Tax the rich to fund education
The federal Minister for Education and Training Simon Birmingham will release a report on May 8 commissioned by the government that will allegedly indicate that universities receive adequate funding for most courses and that their revenues are growing faster than their costs.
This report will be used to justify a proposed $2.8 billion funding cut that will raise the costs of course fees and mean that students will need to repay their HECS debts sooner.
Labor has announced it will block this funding cut. But it was not so long ago that the Julia Gillard Labor government proposed cuts to tertiary education and the end of the student start-up scholarship payments, policies that were later taken up by the Tony Abbott coalition government under former education minister Christopher Pyne.
This latest round of proposed funding cuts comes after $3.9 billion has been cut from university funding since 2011, as well as $3.7 billion cut from university infrastructure funding.
Almost 40% of Australia’s population engage in university education, but the government funds universities at below the OECD average. With a free education system, Finland has the same participation rate with twice the government expenditure. In 2014 Germany abolished tuition fees, less than 10 years after their failed experiment of introducing fees.
When the concept of free tertiary education is raised, it is often followed by statements about the limited amount of public expenditure available. But there is little questioning of where that public expenditure is currently going.
In the 2016 budget projections for the 2016–17 financial year, more funding was allocated for private schools — $10.6 billion — than was allocated for tertiary education — $9.6 billion. Only 2% of total government spending projected for the year was allocated to higher education.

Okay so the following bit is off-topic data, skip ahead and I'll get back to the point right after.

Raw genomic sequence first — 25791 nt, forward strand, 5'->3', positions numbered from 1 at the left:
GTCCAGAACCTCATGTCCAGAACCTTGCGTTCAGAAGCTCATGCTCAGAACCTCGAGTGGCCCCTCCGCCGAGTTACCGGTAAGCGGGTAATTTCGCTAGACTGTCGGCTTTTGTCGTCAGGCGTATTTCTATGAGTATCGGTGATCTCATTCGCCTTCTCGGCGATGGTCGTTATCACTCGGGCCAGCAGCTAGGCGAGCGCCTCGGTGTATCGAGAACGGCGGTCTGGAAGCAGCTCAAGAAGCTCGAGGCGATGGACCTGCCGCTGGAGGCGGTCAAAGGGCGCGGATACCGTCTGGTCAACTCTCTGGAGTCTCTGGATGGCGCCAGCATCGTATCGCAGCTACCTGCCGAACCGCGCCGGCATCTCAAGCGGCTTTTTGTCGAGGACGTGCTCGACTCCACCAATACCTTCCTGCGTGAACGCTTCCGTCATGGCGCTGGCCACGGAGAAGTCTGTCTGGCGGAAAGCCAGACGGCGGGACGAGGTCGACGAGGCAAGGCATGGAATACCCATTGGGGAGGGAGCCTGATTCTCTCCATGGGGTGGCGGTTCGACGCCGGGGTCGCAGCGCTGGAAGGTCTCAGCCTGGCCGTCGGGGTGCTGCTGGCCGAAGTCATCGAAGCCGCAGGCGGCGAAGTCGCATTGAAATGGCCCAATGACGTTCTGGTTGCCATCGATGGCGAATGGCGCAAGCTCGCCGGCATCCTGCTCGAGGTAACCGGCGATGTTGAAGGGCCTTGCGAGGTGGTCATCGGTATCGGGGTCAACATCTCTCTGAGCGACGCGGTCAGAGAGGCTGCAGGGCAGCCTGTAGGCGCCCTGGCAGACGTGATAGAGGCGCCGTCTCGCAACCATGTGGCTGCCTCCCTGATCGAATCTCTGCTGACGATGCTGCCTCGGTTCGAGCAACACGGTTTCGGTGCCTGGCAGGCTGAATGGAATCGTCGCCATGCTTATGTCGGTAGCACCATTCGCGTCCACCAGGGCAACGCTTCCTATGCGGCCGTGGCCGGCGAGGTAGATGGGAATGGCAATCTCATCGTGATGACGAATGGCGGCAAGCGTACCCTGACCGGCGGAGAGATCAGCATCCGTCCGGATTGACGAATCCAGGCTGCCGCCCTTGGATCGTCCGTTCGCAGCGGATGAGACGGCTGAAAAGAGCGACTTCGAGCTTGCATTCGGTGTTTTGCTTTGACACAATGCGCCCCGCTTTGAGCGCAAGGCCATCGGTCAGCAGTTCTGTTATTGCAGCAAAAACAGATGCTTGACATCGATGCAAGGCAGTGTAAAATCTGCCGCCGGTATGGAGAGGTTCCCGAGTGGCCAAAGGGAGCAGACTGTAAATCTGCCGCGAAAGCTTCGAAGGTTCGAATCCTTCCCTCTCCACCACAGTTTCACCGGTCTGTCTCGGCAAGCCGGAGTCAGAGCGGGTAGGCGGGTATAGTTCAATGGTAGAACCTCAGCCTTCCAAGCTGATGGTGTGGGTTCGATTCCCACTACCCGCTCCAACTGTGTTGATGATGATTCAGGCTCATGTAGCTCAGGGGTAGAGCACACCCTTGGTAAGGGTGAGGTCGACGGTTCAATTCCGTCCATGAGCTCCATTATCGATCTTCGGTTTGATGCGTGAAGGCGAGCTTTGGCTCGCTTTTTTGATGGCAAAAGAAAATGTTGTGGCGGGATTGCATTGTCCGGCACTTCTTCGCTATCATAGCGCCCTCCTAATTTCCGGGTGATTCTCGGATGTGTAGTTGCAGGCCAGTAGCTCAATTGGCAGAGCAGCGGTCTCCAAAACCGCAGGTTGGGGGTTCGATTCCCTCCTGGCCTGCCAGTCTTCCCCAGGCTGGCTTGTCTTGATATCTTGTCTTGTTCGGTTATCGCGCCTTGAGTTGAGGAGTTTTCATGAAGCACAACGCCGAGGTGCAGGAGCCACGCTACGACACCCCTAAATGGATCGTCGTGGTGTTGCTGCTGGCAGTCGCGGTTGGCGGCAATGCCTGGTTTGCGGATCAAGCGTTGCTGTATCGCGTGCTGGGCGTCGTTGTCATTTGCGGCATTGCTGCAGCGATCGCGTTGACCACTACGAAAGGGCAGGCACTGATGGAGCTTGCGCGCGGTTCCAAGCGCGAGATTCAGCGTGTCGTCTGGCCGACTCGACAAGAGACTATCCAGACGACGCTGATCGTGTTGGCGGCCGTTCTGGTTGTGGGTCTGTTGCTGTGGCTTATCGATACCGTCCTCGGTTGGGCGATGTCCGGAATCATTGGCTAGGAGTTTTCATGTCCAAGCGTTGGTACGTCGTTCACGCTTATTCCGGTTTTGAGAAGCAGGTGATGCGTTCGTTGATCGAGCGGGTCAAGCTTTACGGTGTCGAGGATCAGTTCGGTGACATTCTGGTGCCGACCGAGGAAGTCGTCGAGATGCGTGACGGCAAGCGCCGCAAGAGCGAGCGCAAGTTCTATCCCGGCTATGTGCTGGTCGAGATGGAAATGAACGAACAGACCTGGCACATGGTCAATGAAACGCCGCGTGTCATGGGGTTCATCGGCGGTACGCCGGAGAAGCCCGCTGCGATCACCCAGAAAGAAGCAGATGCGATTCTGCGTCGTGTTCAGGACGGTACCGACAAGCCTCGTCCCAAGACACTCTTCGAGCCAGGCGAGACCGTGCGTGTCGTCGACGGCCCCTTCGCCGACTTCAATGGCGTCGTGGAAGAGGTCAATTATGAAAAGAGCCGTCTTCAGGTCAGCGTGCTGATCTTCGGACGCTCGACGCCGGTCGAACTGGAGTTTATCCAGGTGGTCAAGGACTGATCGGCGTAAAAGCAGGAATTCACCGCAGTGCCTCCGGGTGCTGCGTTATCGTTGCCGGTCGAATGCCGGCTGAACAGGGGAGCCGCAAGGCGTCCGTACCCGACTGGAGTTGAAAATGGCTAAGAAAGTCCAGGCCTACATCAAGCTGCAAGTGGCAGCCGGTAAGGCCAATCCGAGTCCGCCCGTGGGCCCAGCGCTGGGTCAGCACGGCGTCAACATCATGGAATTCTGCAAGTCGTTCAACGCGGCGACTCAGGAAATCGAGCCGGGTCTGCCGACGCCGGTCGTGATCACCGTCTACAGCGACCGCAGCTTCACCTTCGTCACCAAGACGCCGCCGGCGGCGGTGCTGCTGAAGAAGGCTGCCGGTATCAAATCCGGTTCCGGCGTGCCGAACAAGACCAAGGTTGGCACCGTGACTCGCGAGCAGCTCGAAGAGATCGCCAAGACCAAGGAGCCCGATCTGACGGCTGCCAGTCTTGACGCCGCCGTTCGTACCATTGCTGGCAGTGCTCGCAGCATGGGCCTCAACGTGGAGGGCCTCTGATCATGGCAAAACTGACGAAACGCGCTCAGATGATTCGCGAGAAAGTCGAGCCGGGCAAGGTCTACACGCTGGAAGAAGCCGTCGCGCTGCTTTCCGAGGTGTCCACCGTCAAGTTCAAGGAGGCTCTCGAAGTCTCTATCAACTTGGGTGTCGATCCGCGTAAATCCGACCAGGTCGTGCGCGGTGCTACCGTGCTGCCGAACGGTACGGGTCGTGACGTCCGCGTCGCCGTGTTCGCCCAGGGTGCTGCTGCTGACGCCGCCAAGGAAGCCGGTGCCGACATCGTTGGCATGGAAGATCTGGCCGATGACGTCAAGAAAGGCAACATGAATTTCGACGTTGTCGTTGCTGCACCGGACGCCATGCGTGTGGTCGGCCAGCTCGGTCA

In 2016 the Australian Tax Office released a list of the 670 companies in Australia which paid no tax in the 2014–15 financial year. At the same time, billions of dollars in subsidies are given to the fossil fuel industry each year.
It is not a matter of limited public expenditure, when successive governments spend billions of dollars on private schools, fail to demand taxes from big businesses and give fossil fuel subsidies to polluting industries.
Norway, Finland, Sweden and Germany, to name just a few, are nations that provide free tertiary education. Some countries even provide free education to international students as well.
It is time for Australia to stop lagging behind Europe. Free tertiary education can be provided for via a progressive taxation system that sees the individually wealthy and corporations pay their fair share of tax.